Posted on February 27, 2014 by Heather Dinon Aldridge
Have you ever wondered how much rain or snow fell in your backyard? If so, then you could be a great addition to a growing national network of amateur weather observers called CoCoRaHS.
What is CoCoRaHS?
CoCoRaHS -- or the Community Collaborative Rain, Hail and Snow network -- is a network of volunteers who observe and report precipitation measurements each day. North Carolina joined the CoCoRaHS effort in 2007 with the intent of doing a better job of mapping and recording intense storms. Thousands of CoCoRaHS volunteers, young and old, document the size, intensity, duration, and patterns of precipitation by taking measurements of rain, hail, and snow in their own backyards. Observations are immediately available on maps and reports for the public to view. Here is a map of North Carolina CoCoRaHS reports from the recent snow event on February 11-13, 2014:
Daily reports of new snow depth (in inches) for the 24-hour period ending ~7:00am on February 13, 2014
Who uses CoCoRaHS data?
CoCoRaHS volunteers help paint a better picture of precipitation patterns across our wonderful state of North Carolina. In fact, observations from CoCoRaHS volunteers supplement data from existing weather station networks and fill in gaps where there are no nearby stations (see below for an example). But, who uses this data? Scientists, resource managers, decision makers, and weather enthusiasts are among those who find these data valuable! For example, timely reports of significant weather from CoCoRaHS observers assist National Weather Service forecasters in issuing and verifying warnings for severe thunderstorms.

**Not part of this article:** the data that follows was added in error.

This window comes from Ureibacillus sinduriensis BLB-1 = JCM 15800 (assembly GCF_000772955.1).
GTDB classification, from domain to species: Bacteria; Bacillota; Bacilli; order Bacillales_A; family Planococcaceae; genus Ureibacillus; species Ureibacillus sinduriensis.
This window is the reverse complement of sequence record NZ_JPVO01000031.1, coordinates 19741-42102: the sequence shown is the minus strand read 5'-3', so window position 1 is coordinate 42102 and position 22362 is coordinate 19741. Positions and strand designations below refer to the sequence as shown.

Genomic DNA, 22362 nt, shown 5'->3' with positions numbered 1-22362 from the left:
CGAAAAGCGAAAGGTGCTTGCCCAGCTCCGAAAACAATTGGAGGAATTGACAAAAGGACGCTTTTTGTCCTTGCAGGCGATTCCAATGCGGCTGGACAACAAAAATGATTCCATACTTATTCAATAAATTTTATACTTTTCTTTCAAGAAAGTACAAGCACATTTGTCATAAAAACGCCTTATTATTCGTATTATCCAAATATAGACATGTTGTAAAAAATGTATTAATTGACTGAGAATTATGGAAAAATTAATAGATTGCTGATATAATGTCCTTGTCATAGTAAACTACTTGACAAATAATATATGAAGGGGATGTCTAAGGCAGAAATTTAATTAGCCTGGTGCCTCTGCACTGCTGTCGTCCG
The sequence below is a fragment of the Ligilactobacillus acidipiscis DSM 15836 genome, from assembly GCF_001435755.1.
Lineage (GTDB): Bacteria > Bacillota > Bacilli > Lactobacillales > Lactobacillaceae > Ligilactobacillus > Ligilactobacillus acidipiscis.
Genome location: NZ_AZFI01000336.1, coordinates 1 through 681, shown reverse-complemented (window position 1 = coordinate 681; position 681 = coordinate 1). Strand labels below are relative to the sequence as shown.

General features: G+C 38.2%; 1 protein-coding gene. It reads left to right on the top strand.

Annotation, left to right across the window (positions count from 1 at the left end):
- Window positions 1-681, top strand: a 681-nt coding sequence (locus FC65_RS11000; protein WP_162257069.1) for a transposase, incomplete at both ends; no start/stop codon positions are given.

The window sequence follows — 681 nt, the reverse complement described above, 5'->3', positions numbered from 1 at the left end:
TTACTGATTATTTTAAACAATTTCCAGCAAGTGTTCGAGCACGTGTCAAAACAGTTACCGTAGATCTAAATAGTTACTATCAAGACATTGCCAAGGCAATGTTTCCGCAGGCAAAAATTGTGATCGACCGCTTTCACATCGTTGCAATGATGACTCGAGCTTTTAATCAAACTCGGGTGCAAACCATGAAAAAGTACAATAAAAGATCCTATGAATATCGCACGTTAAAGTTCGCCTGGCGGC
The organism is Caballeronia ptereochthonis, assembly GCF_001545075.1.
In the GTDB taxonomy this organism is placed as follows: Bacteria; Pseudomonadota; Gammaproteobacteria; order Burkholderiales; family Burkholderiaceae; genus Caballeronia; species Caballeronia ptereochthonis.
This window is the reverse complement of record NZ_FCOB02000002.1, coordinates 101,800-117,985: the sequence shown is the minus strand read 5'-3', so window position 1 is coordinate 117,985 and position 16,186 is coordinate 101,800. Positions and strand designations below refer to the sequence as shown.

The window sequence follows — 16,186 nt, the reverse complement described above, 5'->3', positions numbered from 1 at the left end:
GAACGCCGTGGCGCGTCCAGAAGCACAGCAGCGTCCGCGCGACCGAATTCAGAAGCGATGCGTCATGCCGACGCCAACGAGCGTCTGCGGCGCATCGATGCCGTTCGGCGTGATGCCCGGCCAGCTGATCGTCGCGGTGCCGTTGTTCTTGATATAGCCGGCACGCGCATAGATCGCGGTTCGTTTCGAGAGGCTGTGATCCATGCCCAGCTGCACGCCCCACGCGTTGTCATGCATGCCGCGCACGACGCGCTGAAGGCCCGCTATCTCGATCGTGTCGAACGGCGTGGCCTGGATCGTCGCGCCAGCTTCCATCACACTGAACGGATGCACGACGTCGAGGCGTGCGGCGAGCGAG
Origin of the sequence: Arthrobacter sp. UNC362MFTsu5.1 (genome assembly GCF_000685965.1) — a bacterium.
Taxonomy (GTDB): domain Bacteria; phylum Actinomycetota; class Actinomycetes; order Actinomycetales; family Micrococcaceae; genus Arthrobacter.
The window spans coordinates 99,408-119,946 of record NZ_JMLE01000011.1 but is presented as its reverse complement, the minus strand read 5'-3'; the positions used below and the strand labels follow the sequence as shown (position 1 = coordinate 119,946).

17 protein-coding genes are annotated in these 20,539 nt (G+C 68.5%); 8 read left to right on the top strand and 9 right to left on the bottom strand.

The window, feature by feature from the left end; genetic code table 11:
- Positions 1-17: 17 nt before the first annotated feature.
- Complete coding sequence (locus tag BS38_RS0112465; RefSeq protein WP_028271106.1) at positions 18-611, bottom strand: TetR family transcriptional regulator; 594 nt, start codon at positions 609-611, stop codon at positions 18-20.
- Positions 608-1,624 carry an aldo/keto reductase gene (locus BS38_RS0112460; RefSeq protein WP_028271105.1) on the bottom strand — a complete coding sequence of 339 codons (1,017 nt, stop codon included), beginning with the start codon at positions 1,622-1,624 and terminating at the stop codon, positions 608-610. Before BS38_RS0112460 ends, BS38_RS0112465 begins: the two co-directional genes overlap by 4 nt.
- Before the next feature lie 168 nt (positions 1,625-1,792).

Map of precipitation-measuring stations with (left) and without (right) CoCoRaHS stations. (Click maps to see larger images.)
Note that the image on the left can better paint a picture of precipitation patterns given that CoCoRaHS fills in some data gaps across the state.
How can I participate?
Every year, a friendly recruiting contest called CoCoRaHS March Madness takes place between all 50 states to see who can recruit the most new volunteers during the days of March. North Carolina won the contest in 2011 and 2012, taking home the "CoCoRaHS Cup"! How can you help us take back the cup again this year? Become a CoCoRaHS observer!
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The CoCoRaHS Cup
Beginning Saturday, March 1st, navigate to the CoCoRaHS website and click on the yellow "Join CoCoRaHS" emblem on the upper right side of the main website. We'll also be at the Museum of Natural Sciences in downtown Raleigh on March 6th for StormFest and would be happy to sign you up there! After registering, take the simple online training, order your 4 inch rain gauge and start reporting! The process only takes about five minutes a day, but the impact to the community is tenfold.
Be sure to check the CoCoRaHS March Madness weekly standings to see how North Carolina is doing this year!
Keywords: SCO News